Qualified intermediary

A Qualified Intermediary refers to a person that acts as an intermediary qualified under certain sections of the U.S. Internal Revenue Code (IRC) to undertake specified activities.

IRC §1031 Qualified IntermediaryEdit

A §1031 Qualified Intermediary (QI), also known as an Accommodator, is a company that facilitates Internal Revenue Code section 1031 tax-deferred exchanges. The role of a QI is defined in Treas. Reg. §1.1031(k)-1(g)(4). Under IRC Section 1031 an owner of business or investment property may exchange that property for other like-kind property within a statutorily mandated period of time, and defer current recognition of gain on the sale of the old property.

Anyone who is related to the taxpayer, or who has had a financial relationship with the taxpayer (aside from providing routine financial services[1]) within the two years prior to the close of escrow of the exchange cannot serve as the QI (including employees), unless those services were "[s]ervices for the taxpayer with respect to exchanges of property intended to qualify for nonrecognition of gain or loss under section 1031".[2] This means that the taxpayer may only use his or her current attorney, accountant, investment banker, broker or real estate agent in exceptional circumstances. A QI should be bonded and insured against errors and omissions. Relevant educational background such as tax, law or finance is desired. Nevada is the only state that requires a QI to be licensed.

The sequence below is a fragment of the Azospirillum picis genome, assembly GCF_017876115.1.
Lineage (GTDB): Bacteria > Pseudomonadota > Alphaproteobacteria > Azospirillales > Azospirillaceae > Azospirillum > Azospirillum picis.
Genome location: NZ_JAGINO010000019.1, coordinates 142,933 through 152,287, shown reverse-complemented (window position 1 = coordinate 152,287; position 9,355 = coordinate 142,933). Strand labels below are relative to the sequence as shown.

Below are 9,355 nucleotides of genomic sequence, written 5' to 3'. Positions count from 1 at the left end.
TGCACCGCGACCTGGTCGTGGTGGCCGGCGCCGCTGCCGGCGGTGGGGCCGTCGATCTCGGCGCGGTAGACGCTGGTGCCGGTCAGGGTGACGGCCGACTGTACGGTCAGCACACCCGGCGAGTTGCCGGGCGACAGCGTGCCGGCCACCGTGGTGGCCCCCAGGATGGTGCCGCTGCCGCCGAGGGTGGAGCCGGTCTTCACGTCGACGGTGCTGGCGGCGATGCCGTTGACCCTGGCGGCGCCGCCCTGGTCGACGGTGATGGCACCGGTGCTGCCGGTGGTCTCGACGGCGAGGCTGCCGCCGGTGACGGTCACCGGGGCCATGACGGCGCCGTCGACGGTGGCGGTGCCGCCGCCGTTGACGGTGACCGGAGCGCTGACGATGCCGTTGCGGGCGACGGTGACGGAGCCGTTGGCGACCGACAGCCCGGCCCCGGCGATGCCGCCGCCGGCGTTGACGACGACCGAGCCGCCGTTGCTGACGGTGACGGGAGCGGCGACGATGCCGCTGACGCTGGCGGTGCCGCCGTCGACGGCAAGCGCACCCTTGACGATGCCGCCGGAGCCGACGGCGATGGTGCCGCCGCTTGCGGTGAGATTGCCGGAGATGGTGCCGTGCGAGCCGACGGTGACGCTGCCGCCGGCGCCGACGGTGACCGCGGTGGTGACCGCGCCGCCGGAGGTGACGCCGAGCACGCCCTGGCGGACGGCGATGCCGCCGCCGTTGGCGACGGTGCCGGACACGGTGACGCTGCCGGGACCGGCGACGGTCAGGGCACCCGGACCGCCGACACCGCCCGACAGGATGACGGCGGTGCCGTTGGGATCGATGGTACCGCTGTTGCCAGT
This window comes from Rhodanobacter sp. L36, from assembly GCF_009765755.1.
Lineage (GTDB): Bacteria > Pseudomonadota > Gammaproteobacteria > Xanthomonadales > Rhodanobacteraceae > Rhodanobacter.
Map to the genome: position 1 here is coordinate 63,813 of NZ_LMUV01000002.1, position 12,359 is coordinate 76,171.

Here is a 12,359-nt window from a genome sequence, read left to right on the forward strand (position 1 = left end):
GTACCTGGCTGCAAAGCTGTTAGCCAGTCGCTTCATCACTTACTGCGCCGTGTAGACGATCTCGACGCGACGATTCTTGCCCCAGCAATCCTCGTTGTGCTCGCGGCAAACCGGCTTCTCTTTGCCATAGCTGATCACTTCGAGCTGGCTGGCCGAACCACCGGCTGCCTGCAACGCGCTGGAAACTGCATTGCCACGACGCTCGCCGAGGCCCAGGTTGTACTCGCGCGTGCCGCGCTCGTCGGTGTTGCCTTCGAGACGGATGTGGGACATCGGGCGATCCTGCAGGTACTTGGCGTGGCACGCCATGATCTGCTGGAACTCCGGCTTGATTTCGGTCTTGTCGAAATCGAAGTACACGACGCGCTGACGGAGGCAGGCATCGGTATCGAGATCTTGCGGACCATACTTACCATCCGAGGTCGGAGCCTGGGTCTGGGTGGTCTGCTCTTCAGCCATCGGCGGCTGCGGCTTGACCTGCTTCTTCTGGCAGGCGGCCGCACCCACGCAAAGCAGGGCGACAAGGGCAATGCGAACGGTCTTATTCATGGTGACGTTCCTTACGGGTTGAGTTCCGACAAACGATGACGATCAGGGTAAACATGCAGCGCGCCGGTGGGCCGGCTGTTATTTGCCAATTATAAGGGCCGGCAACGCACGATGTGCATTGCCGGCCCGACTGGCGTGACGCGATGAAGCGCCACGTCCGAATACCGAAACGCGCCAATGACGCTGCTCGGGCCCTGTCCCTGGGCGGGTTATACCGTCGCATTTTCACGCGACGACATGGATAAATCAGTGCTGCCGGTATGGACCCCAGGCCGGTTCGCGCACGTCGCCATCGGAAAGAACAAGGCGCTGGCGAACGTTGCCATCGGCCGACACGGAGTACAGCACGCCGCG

The QI enters into a written agreement with the taxpayer where QI transfers the relinquished property to the buyer, and transfers the replacement property to the taxpayer pursuant to the exchange agreement. The QI holds the proceeds from the sale of the relinquished property in a trust or escrow account in order to ensure the Taxpayer never has actual or constructive receipt of the sale proceeds.

When selecting a Qualified Intermediary (QI), it is important to consider the fact that there is little regulation governing these entities. Therefore, conducting due diligence is crucial in order to ensure the exchange funds are being held in a safe manner and the Exchanger's (entity/individual deferring taxes via 1031 Exchange) funds are protected in the event the Qualified Intermediary can't provide the funds at closing. In addition to that, it's important to make sure the QI being used is experienced and understands the tax code thoroughly.

IRC §1441 Qualified IntermediaryEdit

IRC §1441 et seq. regulates the withholding of income taxes from payments of U.S. source income made to a non-U.S. person.[3] Generally, the U.S. payor must verify the Tax Identification Number (TIN) of its payees and withhold 30% of this payment if a TIN is not presented.[4] A §1441 Qualified Intermediary (QI) is generally a foreign bank or other foreign financial institution that signs an agreement with the Internal Revenue Service (IRS).[5] Under the agreement, the QI maintains its own records of the U.S. or foreign status of the beneficial owners of the payments and may undertake responsibility for income reporting and tax withholding.[6] The QI agreement is valid for 6 years and the QI entity is subject to an IRS or external audit periodically to confirm compliance with the agreement terms.[7] The §1441 QI regime was later supplemented by foreign account reporting requirements under the Foreign Account Tax Compliance Act.

See alsoEdit


  1. ^ 26 CFR 1.1031(k)-1(k)(2)(ii)
  2. ^ 26 CFR 1.1031(k)-1(k)(2)(i)
  3. ^ 26 U.S.C. §§1441-1443
  4. ^ e.g., 26 U.S.C. 1441(b)
  5. ^ see Treas. Reg. §1.1441-1(e)(5)
  6. ^ see Rev. Proc. 2000-12, https://www.irs.gov/pub/irs-drop/rp-00-12.pdf
  7. ^ see id.